Introducing Daniel Boone
You remember that when the Last French War began, in 1756, the English colonists lived almost entirely east of the Alleghany Mountains. If you will look at your map, you will see how small a part of our present great country they occupied.
Even up to the beginning of the Revolution the Americans had few settlers west of the Alleghanies, and had done very little there to make good their claims to land.
Yet at the close of the war we find that their western boundary-line had been pushed back as far as the Mississippi River. How this was done we shall see if we turn our attention to those early hunters and backwoodsmen who did great service to our country as pioneers in opening up new lands.
One of the most famous of these was Daniel Boone. He was born in Pennsylvania, and, like many of the heroes of the Revolution, he was born in the “thirties” (1735).
As a boy, Daniel liked to wander in the woods with musket and fishing-rod, and was never so happy as when alone in the wild forest. The story is told that while a mere lad he wandered one day into the woods some distance from home and built himself a rough shelter of logs, where he would spend days at a time, with only his rifle for company.
As he was a “good shot,” we may be sure he never went hungry for lack of food. The game which his rifle brought down he would cook over a pile of burning sticks. If you have done outdoor camp cooking, you can almost taste its woodland flavor. Then at night as he lay under the star-lit sky on a bed of leaves, with the skin of a wild animal for covering, a prince might have envied his dreamless slumber.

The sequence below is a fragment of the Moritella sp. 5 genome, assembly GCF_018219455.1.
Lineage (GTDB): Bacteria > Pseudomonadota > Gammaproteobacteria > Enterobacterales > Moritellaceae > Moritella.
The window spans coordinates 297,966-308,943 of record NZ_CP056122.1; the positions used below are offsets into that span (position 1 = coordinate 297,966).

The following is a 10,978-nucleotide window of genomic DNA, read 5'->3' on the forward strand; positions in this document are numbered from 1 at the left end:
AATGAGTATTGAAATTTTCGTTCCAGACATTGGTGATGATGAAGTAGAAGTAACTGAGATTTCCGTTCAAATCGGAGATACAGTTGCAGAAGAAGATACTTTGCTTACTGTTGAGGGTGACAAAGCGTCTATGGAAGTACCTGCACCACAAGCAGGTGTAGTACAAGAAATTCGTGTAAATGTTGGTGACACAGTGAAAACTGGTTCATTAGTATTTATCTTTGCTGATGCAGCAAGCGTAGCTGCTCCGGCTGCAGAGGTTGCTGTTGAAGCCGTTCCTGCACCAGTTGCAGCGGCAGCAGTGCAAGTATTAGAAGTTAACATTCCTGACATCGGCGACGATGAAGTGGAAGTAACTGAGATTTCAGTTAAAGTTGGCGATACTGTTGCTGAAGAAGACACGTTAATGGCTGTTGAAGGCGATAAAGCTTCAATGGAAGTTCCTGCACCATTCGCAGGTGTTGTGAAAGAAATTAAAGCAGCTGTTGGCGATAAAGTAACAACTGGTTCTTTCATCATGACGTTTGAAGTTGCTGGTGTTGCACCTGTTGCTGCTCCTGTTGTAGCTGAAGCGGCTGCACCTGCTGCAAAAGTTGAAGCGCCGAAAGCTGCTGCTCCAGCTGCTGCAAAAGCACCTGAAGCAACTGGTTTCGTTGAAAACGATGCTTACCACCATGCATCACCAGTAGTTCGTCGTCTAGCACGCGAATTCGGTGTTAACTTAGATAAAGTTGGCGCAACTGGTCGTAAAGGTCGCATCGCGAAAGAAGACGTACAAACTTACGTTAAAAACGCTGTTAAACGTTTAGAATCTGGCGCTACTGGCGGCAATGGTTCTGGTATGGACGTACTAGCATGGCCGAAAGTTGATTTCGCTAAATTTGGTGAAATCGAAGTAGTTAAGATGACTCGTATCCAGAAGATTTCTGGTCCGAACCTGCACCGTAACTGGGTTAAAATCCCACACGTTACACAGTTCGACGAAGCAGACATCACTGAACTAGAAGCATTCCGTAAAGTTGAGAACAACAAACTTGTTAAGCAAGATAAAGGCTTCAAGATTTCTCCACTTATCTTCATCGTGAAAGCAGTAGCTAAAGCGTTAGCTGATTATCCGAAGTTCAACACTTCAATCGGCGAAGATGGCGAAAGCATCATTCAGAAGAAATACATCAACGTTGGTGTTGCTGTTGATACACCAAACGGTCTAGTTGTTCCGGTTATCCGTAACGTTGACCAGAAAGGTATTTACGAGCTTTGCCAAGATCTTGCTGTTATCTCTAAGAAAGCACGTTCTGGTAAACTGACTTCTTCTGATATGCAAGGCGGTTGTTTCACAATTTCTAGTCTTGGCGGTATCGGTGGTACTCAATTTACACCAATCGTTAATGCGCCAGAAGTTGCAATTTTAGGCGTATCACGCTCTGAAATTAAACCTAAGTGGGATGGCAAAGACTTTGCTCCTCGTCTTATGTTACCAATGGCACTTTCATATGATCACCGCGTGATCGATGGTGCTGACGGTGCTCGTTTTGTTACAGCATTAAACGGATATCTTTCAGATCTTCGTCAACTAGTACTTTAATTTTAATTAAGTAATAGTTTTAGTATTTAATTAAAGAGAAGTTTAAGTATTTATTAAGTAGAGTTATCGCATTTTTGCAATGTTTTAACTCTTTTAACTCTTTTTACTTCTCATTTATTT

This free, wild life made him thoroughly at home in the forests, and trained him for the work he was to do later as a fearless hunter and woodsman.
When Daniel was about thirteen years old his father removed to North Carolina and settled on the Yadkin River. There the boy grew to manhood. After his marriage, at twenty, he built himself a hut far out in the lonely forest, beyond the homes of the other settlers.
But he was a restless man and looked with longing toward the rugged mountains on the west. Along the foothills other pioneer settlers and hunters had taken up their abode. And young Boone’s imagination leaped to the country beyond the mountains, where the forest stretched for miles upon miles, no one knew how far, to the Mississippi River. It was an immense wilderness teeming with game, and he wanted to hunt and explore in it.
He was twenty-five when he made the first “long hunt” we know about. At this time he went as far as what is now Boone’s Creek, in eastern Tennessee.
Other trips doubtless he made which increased his love for wandering; and in 1769, nine years after his first trip, having heard from a stray Indian of a wonderful hunting-ground far to the west, he started out with this Indian and four other men to wander through the wilderness of Kentucky.
For five weeks these bold hunters threaded their way through lonely and pathless mountain forests, facing many dangers from wild beasts and Indians.